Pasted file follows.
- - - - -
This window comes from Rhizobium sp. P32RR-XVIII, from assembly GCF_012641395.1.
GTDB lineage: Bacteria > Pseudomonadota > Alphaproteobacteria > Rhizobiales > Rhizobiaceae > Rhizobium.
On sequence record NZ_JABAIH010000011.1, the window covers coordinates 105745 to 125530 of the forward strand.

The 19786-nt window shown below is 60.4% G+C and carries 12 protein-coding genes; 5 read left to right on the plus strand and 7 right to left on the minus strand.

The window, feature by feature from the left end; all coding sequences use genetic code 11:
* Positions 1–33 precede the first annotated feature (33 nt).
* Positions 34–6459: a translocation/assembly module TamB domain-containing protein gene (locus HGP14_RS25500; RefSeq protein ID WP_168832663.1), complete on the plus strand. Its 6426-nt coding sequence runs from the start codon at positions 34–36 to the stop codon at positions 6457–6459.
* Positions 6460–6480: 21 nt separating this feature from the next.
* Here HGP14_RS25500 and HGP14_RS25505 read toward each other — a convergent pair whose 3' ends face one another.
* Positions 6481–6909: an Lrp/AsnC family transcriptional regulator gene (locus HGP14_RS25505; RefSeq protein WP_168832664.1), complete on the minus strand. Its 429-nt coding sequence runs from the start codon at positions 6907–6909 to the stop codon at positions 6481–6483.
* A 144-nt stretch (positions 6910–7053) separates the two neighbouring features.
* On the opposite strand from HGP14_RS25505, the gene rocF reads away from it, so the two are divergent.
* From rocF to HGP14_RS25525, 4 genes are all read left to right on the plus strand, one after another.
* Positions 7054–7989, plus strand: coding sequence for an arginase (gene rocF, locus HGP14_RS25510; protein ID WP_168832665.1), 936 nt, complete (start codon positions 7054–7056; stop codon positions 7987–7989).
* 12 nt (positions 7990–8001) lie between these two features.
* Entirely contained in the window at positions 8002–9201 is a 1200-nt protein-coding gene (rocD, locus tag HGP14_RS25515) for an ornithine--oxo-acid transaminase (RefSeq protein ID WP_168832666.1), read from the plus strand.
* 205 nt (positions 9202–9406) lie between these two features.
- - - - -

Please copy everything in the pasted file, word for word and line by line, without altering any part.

This window comes from Rhizobium sp. P32RR-XVIII, from assembly GCF_012641395.1.
GTDB lineage: Bacteria > Pseudomonadota > Alphaproteobacteria > Rhizobiales > Rhizobiaceae > Rhizobium.
On sequence record NZ_JABAIH010000011.1, the window covers coordinates 105745 to 125530 of the forward strand.

The 19786-nt window shown below is 60.4% G+C and carries 12 protein-coding genes; 5 read left to right on the plus strand and 7 right to left on the minus strand.

The window, feature by feature from the left end; all coding sequences use genetic code 11:
* Positions 1–33 precede the first annotated feature (33 nt).
* Positions 34–6459: a translocation/assembly module TamB domain-containing protein gene (locus HGP14_RS25500; RefSeq protein ID WP_168832663.1), complete on the plus strand. Its 6426-nt coding sequence runs from the start codon at positions 34–36 to the stop codon at positions 6457–6459.
* Positions 6460–6480: 21 nt separating this feature from the next.
* Here HGP14_RS25500 and HGP14_RS25505 read toward each other — a convergent pair whose 3' ends face one another.
* Positions 6481–6909: an Lrp/AsnC family transcriptional regulator gene (locus HGP14_RS25505; RefSeq protein WP_168832664.1), complete on the minus strand. Its 429-nt coding sequence runs from the start codon at positions 6907–6909 to the stop codon at positions 6481–6483.
* A 144-nt stretch (positions 6910–7053) separates the two neighbouring features.
* On the opposite strand from HGP14_RS25505, the gene rocF reads away from it, so the two are divergent.
* From rocF to HGP14_RS25525, 4 genes are all read left to right on the plus strand, one after another.
* Positions 7054–7989, plus strand: coding sequence for an arginase (gene rocF, locus HGP14_RS25510; protein ID WP_168832665.1), 936 nt, complete (start codon positions 7054–7056; stop codon positions 7987–7989).
* 12 nt (positions 7990–8001) lie between these two features.
* Entirely contained in the window at positions 8002–9201 is a 1200-nt protein-coding gene (rocD, locus tag HGP14_RS25515) for an ornithine--oxo-acid transaminase (RefSeq protein ID WP_168832666.1), read from the plus strand.
* 205 nt (positions 9202–9406) lie between these two features.